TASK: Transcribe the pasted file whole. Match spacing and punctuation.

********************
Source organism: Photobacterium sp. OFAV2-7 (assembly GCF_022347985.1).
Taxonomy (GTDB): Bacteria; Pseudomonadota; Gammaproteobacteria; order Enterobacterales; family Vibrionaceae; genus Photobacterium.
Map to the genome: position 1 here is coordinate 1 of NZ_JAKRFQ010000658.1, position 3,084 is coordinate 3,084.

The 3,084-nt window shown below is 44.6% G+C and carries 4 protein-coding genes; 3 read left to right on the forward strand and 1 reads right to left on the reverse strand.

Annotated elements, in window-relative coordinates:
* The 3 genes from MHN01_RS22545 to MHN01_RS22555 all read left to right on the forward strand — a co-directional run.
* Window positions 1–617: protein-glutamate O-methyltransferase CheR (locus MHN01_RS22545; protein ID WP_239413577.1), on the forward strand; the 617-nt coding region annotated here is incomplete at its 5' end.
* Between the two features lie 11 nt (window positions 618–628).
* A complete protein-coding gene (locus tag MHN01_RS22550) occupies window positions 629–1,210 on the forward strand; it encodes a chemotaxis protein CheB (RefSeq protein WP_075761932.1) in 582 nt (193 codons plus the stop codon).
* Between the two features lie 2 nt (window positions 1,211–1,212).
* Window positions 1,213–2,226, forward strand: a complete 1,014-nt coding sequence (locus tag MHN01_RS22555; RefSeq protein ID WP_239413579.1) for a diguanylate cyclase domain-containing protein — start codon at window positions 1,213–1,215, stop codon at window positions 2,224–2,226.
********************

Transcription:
Source organism: Photobacterium sp. OFAV2-7 (assembly GCF_022347985.1).
Taxonomy (GTDB): Bacteria; Pseudomonadota; Gammaproteobacteria; order Enterobacterales; family Vibrionaceae; genus Photobacterium.
Map to the genome: position 1 here is coordinate 1 of NZ_JAKRFQ010000658.1, position 3,084 is coordinate 3,084.

The 3,084-nt window shown below is 44.6% G+C and carries 4 protein-coding genes; 3 read left to right on the forward strand and 1 reads right to left on the reverse strand.

Annotated elements, in window-relative coordinates:
* The 3 genes from MHN01_RS22545 to MHN01_RS22555 all read left to right on the forward strand — a co-directional run.
* Window positions 1–617: protein-glutamate O-methyltransferase CheR (locus MHN01_RS22545; protein ID WP_239413577.1), on the forward strand; the 617-nt coding region annotated here is incomplete at its 5' end.
* Between the two features lie 11 nt (window positions 618–628).
* A complete protein-coding gene (locus tag MHN01_RS22550) occupies window positions 629–1,210 on the forward strand; it encodes a chemotaxis protein CheB (RefSeq protein WP_075761932.1) in 582 nt (193 codons plus the stop codon).
* Between the two features lie 2 nt (window positions 1,211–1,212).
* Window positions 1,213–2,226, forward strand: a complete 1,014-nt coding sequence (locus tag MHN01_RS22555; RefSeq protein ID WP_239413579.1) for a diguanylate cyclase domain-containing protein — start codon at window positions 1,213–1,215, stop codon at window positions 2,224–2,226.